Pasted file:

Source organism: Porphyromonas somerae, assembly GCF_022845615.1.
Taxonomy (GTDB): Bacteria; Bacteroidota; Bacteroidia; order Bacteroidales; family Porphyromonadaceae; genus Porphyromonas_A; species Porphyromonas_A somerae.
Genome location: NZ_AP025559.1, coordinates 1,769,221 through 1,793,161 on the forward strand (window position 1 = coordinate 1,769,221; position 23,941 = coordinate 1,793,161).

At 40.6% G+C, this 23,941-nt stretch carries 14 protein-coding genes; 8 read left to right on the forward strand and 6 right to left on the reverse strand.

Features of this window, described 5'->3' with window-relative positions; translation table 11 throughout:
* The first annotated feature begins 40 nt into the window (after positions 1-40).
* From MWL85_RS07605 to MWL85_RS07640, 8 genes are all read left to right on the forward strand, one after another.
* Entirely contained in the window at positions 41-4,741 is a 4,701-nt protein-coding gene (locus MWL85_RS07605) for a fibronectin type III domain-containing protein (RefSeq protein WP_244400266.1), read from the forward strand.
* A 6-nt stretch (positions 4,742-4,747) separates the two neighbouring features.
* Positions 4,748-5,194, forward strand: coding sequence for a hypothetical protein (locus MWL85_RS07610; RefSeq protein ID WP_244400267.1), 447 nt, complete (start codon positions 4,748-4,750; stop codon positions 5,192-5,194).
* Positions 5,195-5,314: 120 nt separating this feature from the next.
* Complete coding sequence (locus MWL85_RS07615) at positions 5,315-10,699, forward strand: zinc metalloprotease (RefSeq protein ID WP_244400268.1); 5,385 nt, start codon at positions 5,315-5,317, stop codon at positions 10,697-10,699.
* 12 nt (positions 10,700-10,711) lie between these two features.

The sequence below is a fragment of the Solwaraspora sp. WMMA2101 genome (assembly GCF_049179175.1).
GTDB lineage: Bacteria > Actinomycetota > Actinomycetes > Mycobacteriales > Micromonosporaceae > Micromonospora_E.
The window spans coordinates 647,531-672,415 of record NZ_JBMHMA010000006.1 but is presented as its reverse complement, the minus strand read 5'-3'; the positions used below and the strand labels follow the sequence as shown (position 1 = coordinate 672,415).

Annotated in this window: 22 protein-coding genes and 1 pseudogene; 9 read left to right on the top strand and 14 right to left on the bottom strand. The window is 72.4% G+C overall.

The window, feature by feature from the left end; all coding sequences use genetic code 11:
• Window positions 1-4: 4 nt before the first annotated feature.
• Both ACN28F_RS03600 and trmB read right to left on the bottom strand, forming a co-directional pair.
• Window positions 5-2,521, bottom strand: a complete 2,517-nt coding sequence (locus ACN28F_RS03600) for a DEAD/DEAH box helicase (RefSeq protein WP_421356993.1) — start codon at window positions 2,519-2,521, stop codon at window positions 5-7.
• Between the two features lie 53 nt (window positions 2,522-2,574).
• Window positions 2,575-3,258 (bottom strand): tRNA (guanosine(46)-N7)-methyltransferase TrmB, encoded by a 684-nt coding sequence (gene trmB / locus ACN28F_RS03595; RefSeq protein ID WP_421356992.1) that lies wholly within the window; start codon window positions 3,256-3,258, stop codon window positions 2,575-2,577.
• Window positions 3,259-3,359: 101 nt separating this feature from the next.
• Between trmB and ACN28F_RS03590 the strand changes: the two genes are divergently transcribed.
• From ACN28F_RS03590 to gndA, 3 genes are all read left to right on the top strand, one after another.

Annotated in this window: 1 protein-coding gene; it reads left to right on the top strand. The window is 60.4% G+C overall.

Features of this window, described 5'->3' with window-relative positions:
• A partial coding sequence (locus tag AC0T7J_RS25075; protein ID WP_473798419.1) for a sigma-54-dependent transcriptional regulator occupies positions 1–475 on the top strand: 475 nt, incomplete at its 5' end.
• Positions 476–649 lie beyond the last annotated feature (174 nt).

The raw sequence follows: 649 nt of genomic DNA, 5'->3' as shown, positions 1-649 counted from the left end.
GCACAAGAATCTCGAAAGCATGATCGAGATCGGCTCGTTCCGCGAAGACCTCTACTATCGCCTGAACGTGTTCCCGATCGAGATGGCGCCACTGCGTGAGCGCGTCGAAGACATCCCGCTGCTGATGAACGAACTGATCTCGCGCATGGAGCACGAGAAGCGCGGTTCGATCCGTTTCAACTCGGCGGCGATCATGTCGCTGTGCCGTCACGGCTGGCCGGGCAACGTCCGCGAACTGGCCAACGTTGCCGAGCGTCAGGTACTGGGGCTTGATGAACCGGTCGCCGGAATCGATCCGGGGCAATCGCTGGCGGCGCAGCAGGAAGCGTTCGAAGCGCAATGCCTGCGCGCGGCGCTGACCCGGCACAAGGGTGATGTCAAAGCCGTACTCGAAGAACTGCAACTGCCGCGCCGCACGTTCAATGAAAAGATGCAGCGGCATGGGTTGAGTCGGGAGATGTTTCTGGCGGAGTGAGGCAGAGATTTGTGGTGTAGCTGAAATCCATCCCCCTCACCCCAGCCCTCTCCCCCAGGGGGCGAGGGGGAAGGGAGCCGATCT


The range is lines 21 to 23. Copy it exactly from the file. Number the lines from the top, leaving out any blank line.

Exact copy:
• Window positions 5-2,521, bottom strand: a complete 2,517-nt coding sequence (locus ACN28F_RS03600) for a DEAD/DEAH box helicase (RefSeq protein WP_421356993.1) — start codon at window positions 2,519-2,521, stop codon at window positions 5-7.
• Between the two features lie 53 nt (window positions 2,522-2,574).
• Window positions 2,575-3,258 (bottom strand): tRNA (guanosine(46)-N7)-methyltransferase TrmB, encoded by a 684-nt coding sequence (gene trmB / locus ACN28F_RS03595; RefSeq protein ID WP_421356992.1) that lies wholly within the window; start codon window positions 3,256-3,258, stop codon window positions 2,575-2,577.